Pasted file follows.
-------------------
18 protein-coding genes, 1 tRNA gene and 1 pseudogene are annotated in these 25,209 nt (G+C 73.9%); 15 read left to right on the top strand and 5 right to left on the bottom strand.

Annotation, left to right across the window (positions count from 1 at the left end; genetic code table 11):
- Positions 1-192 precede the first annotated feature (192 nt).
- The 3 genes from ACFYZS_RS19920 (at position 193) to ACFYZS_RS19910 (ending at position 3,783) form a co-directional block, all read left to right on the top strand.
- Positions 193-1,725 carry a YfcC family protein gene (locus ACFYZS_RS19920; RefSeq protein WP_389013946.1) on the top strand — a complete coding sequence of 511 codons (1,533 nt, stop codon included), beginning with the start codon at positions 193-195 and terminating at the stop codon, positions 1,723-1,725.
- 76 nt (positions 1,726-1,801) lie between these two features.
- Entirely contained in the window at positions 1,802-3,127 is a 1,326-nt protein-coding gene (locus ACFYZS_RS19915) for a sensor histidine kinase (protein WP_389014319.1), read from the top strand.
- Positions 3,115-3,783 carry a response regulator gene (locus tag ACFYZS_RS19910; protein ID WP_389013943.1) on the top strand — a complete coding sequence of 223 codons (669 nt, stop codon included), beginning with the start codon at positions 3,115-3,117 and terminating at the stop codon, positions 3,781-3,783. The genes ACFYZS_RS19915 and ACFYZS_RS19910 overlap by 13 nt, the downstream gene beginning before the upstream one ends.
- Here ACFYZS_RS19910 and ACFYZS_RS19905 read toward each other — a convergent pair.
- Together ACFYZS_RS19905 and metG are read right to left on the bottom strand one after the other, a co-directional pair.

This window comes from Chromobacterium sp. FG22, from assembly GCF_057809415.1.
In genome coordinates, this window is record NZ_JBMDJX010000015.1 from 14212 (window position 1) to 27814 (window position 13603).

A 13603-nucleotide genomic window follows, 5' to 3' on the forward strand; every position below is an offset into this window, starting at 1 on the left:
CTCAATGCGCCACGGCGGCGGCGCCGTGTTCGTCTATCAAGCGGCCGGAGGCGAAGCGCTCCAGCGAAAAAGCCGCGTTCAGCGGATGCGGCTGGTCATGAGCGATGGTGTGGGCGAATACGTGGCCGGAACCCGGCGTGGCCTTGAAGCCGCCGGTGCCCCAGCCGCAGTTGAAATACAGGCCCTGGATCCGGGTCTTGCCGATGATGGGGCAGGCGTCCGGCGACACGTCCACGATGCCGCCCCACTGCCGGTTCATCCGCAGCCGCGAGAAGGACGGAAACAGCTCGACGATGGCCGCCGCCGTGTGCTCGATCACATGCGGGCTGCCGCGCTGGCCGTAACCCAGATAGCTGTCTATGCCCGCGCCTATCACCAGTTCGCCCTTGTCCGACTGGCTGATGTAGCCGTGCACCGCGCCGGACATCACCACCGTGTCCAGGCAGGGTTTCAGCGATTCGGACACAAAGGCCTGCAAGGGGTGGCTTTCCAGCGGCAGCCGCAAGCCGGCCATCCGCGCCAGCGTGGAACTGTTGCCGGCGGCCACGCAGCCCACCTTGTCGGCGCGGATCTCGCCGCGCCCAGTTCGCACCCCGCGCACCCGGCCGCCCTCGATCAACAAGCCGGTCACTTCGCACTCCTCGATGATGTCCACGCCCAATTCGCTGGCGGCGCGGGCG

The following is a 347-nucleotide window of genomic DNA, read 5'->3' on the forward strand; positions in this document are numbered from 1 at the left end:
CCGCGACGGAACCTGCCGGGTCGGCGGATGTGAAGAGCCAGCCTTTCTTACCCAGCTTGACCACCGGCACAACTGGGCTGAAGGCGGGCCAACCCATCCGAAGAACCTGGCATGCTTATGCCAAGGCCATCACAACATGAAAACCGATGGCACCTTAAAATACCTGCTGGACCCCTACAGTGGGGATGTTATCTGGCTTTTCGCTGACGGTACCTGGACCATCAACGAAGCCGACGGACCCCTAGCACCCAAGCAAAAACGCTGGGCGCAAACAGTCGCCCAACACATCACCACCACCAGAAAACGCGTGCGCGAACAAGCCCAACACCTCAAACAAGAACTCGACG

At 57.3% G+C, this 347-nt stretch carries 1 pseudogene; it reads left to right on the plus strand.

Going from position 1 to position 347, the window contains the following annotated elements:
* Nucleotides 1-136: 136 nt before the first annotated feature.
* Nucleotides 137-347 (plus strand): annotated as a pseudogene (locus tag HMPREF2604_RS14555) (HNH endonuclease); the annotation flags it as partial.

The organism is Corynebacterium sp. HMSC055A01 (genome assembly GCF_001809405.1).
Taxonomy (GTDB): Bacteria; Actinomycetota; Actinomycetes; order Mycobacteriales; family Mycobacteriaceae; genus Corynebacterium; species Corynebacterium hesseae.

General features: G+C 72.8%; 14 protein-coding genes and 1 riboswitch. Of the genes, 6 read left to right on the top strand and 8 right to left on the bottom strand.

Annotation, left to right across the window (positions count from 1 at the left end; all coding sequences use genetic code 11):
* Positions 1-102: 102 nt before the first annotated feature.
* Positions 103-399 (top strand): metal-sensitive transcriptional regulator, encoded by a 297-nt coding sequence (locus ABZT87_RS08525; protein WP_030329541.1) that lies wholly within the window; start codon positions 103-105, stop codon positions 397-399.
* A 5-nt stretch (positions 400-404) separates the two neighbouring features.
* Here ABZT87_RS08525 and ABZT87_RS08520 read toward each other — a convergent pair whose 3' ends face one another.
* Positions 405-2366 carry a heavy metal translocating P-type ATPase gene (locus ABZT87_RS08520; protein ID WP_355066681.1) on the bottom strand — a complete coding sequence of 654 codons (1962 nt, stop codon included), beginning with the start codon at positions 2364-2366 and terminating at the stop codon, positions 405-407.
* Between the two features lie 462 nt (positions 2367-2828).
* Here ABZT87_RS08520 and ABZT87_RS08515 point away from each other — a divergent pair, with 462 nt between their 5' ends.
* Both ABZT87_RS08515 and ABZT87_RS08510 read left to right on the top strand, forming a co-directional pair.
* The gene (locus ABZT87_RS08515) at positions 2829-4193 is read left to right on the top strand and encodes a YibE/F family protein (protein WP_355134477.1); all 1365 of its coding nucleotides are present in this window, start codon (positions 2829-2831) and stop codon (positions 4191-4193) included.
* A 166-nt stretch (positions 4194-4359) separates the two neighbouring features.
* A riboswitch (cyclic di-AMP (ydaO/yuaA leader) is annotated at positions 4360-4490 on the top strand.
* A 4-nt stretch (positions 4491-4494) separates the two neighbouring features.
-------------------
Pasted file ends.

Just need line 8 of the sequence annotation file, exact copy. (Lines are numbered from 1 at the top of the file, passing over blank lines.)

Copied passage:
- Positions 3,115-3,783 carry a response regulator gene (locus tag ACFYZS_RS19910; protein ID WP_389013943.1) on the top strand — a complete coding sequence of 223 codons (669 nt, stop codon included), beginning with the start codon at positions 3,115-3,117 and terminating at the stop codon, positions 3,781-3,783. The genes ACFYZS_RS19915 and ACFYZS_RS19910 overlap by 13 nt, the downstream gene beginning before the upstream one ends.